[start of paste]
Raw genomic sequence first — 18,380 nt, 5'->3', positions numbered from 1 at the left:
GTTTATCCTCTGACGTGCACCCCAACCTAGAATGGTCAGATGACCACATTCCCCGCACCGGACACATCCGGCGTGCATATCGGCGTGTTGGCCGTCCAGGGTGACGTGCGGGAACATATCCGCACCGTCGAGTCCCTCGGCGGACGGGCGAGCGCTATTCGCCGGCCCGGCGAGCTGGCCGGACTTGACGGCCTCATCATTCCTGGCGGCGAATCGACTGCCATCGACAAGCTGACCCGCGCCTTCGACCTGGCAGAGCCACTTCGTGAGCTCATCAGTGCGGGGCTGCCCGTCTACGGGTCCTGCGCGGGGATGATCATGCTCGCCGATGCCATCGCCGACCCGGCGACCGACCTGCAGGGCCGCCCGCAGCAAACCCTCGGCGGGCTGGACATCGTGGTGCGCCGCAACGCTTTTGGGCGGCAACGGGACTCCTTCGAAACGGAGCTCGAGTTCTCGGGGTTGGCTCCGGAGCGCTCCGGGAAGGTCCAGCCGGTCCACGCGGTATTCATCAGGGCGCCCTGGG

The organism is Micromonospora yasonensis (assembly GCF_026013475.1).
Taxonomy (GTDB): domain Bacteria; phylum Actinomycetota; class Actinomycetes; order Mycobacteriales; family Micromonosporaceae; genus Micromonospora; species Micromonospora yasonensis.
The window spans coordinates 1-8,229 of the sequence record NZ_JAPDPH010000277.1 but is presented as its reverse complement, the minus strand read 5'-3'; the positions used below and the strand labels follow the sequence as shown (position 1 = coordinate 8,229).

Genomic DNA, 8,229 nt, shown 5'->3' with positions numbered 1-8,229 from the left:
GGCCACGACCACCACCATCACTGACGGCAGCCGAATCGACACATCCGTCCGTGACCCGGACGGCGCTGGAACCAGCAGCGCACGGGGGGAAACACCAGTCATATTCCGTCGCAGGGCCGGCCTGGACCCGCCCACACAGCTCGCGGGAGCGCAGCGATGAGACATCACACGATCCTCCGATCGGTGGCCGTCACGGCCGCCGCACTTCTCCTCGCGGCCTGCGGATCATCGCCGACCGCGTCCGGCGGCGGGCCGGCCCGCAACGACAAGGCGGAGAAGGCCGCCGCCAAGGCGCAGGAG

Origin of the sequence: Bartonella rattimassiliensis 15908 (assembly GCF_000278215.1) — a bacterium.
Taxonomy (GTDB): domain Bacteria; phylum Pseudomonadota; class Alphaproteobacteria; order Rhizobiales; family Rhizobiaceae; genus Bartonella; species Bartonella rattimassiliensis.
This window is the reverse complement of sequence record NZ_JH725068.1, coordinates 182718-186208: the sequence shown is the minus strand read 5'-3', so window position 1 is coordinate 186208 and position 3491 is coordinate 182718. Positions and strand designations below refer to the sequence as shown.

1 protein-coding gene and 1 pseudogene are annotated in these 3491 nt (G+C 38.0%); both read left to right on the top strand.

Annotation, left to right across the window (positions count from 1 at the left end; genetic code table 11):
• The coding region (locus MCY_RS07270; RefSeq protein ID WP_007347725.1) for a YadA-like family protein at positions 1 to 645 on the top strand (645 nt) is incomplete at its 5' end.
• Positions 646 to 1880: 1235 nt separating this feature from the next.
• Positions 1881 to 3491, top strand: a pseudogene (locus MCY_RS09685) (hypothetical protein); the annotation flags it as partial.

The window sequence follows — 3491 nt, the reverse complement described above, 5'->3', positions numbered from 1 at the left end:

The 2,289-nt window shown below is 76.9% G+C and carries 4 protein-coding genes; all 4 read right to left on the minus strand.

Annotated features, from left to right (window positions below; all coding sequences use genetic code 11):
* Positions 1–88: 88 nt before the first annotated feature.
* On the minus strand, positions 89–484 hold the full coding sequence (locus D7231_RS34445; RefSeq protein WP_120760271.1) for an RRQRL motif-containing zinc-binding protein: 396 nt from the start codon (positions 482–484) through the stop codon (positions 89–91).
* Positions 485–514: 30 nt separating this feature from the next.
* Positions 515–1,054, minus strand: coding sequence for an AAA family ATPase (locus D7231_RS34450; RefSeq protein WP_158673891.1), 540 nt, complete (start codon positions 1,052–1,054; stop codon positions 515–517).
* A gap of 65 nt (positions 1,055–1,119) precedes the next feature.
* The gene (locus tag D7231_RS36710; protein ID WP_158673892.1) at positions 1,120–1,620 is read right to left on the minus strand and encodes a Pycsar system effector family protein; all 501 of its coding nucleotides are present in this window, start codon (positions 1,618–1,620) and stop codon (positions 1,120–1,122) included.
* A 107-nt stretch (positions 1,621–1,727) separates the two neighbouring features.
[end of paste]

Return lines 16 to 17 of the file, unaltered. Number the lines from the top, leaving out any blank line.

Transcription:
The window sequence follows — 3491 nt, the reverse complement described above, 5'->3', positions numbered from 1 at the left end:

The 2,289-nt window shown below is 76.9% G+C and carries 4 protein-coding genes; all 4 read right to left on the minus strand.